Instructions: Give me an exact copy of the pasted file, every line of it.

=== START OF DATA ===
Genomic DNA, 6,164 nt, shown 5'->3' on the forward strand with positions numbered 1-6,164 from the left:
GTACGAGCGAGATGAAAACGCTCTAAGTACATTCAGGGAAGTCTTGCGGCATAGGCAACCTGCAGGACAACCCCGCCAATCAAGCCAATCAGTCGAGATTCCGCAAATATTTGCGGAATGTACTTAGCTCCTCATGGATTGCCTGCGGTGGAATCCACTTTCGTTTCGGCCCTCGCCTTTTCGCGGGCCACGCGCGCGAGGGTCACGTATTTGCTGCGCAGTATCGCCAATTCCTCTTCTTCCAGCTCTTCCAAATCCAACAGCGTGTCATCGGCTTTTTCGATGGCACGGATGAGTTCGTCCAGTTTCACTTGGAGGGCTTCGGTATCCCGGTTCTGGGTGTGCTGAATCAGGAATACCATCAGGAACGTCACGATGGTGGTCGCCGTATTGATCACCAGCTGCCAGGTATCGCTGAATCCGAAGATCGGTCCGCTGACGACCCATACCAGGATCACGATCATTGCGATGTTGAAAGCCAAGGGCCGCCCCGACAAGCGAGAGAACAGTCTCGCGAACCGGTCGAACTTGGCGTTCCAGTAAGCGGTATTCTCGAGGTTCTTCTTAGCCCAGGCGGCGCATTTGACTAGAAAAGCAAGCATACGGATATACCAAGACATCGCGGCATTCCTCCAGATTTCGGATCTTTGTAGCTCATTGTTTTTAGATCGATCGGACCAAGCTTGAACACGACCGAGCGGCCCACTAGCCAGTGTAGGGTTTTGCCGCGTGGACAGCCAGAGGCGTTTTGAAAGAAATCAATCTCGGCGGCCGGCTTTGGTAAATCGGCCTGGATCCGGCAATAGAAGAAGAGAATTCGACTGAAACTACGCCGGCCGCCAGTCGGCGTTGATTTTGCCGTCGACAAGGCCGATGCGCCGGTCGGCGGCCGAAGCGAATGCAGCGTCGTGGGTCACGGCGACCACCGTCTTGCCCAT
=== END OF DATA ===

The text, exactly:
Genomic DNA, 6,164 nt, shown 5'->3' on the forward strand with positions numbered 1-6,164 from the left:
GTACGAGCGAGATGAAAACGCTCTAAGTACATTCAGGGAAGTCTTGCGGCATAGGCAACCTGCAGGACAACCCCGCCAATCAAGCCAATCAGTCGAGATTCCGCAAATATTTGCGGAATGTACTTAGCTCCTCATGGATTGCCTGCGGTGGAATCCACTTTCGTTTCGGCCCTCGCCTTTTCGCGGGCCACGCGCGCGAGGGTCACGTATTTGCTGCGCAGTATCGCCAATTCCTCTTCTTCCAGCTCTTCCAAATCCAACAGCGTGTCATCGGCTTTTTCGATGGCACGGATGAGTTCGTCCAGTTTCACTTGGAGGGCTTCGGTATCCCGGTTCTGGGTGTGCTGAATCAGGAATACCATCAGGAACGTCACGATGGTGGTCGCCGTATTGATCACCAGCTGCCAGGTATCGCTGAATCCGAAGATCGGTCCGCTGACGACCCATACCAGGATCACGATCATTGCGATGTTGAAAGCCAAGGGCCGCCCCGACAAGCGAGAGAACAGTCTCGCGAACCGGTCGAACTTGGCGTTCCAGTAAGCGGTATTCTCGAGGTTCTTCTTAGCCCAGGCGGCGCATTTGACTAGAAAAGCAAGCATACGGATATACCAAGACATCGCGGCATTCCTCCAGATTTCGGATCTTTGTAGCTCATTGTTTTTAGATCGATCGGACCAAGCTTGAACACGACCGAGCGGCCCACTAGCCAGTGTAGGGTTTTGCCGCGTGGACAGCCAGAGGCGTTTTGAAAGAAATCAATCTCGGCGGCCGGCTTTGGTAAATCGGCCTGGATCCGGCAATAGAAGAAGAGAATTCGACTGAAACTACGCCGGCCGCCAGTCGGCGTTGATTTTGCCGTCGACAAGGCCGATGCGCCGGTCGGCGGCCGAAGCGAATGCAGCGTCGTGGGTCACGGCGACCACCGTCTTGCCCAT